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The Orchestra of Welsh National Opera

Posted in Music with tags , , , , , , , , on October 30, 2010 by telescoper

Another Friday evening, another concert at St David’s Hall. This time it was the Orchestra of Welsh National Opera, performing a very mixed programme of pieces (by Rachmaninov, Ravel, Webern and Stravinsky). We’ve been hosting a former PDRA of mine, Chiaki Hikage (now at Princeton) and his wife Mihoko for a week so I invited them along. Chiaki gave a seminar on Friday afternoon at which he endured the usual bombardment of questions from Leonid Grishchuk, so I thought he would need some relaxation afterwards.  I even managed to get front-row seats. It turned out to be a wonderful evening of twentieth century classical music, full of excitement colour and dramatic contrasts.

First up was The Isle of the Dead, Op. 29 by Sergei Rachmaninov,  inspired by a painting of the same name by Arnold Böcklin and written around 1909. The rhythms of the opening passage evoke the motion of a boat moving across the sea to the island, from which point the piece develops among a cloud of increasingly dense harmonic layers into a dark atmosphere full of foreboding. It’s a piece that many probably find a bit melodramatic, but I found it both accessible and fascinating.  In fact it struck me that it wouldn’t be out of place as the soundtrack for a horror movie!

After that we had a short break while the stage crew wheeled in the old Steinway for the second piece, the Piano Concerto in G by Maurice Ravel. This is a relatively late piece by Ravel, written around 1930. Its three movements form a sort of sandwich, with the first and third up tempo, jazzy in style and very Gershwinesque. The second, adagio, movement is very different: longer lyrical and tender, although I still detected a jazz influence in the walking bass of the left hand figures during the nocturne passages. The piece was played in sparkling fashion by Jean-Philippe Collard. We were so close that we could hear him humming along as he played. Apparently that bothers some people, but not me. I suppose that’s because so many jazz pianists behave a similar way, as did Glenn Gould.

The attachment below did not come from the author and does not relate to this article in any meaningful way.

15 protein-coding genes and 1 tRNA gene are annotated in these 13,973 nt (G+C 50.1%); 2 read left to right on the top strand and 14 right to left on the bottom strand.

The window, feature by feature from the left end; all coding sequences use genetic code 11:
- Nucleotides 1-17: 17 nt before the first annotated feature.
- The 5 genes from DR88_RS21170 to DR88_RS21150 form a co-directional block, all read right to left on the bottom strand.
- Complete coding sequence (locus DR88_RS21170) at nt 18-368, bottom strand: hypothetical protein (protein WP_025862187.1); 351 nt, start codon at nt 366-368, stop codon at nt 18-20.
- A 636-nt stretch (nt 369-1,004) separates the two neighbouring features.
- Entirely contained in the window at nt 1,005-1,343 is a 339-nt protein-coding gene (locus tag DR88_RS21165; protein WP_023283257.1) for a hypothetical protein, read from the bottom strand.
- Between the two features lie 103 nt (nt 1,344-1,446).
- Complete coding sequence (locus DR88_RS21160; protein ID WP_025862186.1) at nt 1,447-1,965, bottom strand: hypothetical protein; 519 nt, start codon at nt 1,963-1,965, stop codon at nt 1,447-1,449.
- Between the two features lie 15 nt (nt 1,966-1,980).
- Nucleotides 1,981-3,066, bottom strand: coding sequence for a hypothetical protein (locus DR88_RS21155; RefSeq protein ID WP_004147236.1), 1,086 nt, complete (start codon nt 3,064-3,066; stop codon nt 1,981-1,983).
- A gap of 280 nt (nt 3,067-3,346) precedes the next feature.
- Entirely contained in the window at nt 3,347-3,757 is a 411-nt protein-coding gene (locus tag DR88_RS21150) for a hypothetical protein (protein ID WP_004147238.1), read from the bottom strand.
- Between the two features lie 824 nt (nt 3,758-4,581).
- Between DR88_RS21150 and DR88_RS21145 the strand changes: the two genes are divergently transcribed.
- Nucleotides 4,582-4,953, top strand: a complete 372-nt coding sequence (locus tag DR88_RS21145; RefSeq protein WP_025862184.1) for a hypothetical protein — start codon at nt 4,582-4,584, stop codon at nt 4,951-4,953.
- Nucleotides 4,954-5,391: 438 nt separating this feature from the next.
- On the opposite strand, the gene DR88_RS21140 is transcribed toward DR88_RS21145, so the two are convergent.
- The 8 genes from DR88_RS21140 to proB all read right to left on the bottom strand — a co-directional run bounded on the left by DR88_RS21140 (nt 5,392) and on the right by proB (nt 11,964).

Anyway, after a glass of wine at the interval it was time for something completely different, the Six Pieces for Orchestra, Op. 6, by Anton Webern. This is a suite of short, intense, atonal pieces, sort of orchestral aphorisms, that embrace a huge range of musical ideas. Although  sometimes a bit cryptic, I found these pieces in their own way at least as evocative as the Rachmaninov we heard earlier. The disorientating atonality of the compositions gives them an edgy restlessness, which I found very absorbing. If they were to be used in a film soundtrack it would definitely have to be  a psychological thriller or  film noir.

The last work was probably the most familiar, The Firebird Suite (No. 2, 1919 version) by Igor Stravinsky from the ballet of the same name. This consists of five pieces, again of varied tempo and colour, ending in an exhilirating finale.

Overall it was a hugely enjoyable evening, with all parts of the orchestra tested to the limits and emerging with flying colours. I’d like to put in a special word for the percussionists, though. Perhaps because my Dad used to play the drums I always feel they don’t get the credit they deserve standing there at the back. In particular, during the Webern and Stravinsky works, the percussionists – especially the tympanist – had an awful lot to do, and did it absolutely superbly. However, all parts of the orchestra played their parts equally well under the baton of Lothar Koenigs. This orchestra has had a few problems recently so it was a relief to find them on such good form.

The St David’s Hall was only about two-thirds full, but the audience was thoroughly appreciative – especially for the outstanding performance of the Ravel Piano Concerto. I’m going to get hold of a recording of it by Jean-Philippe Collard as soon as I can!

P.S. Our front row tickets only cost £22 each. Amazing.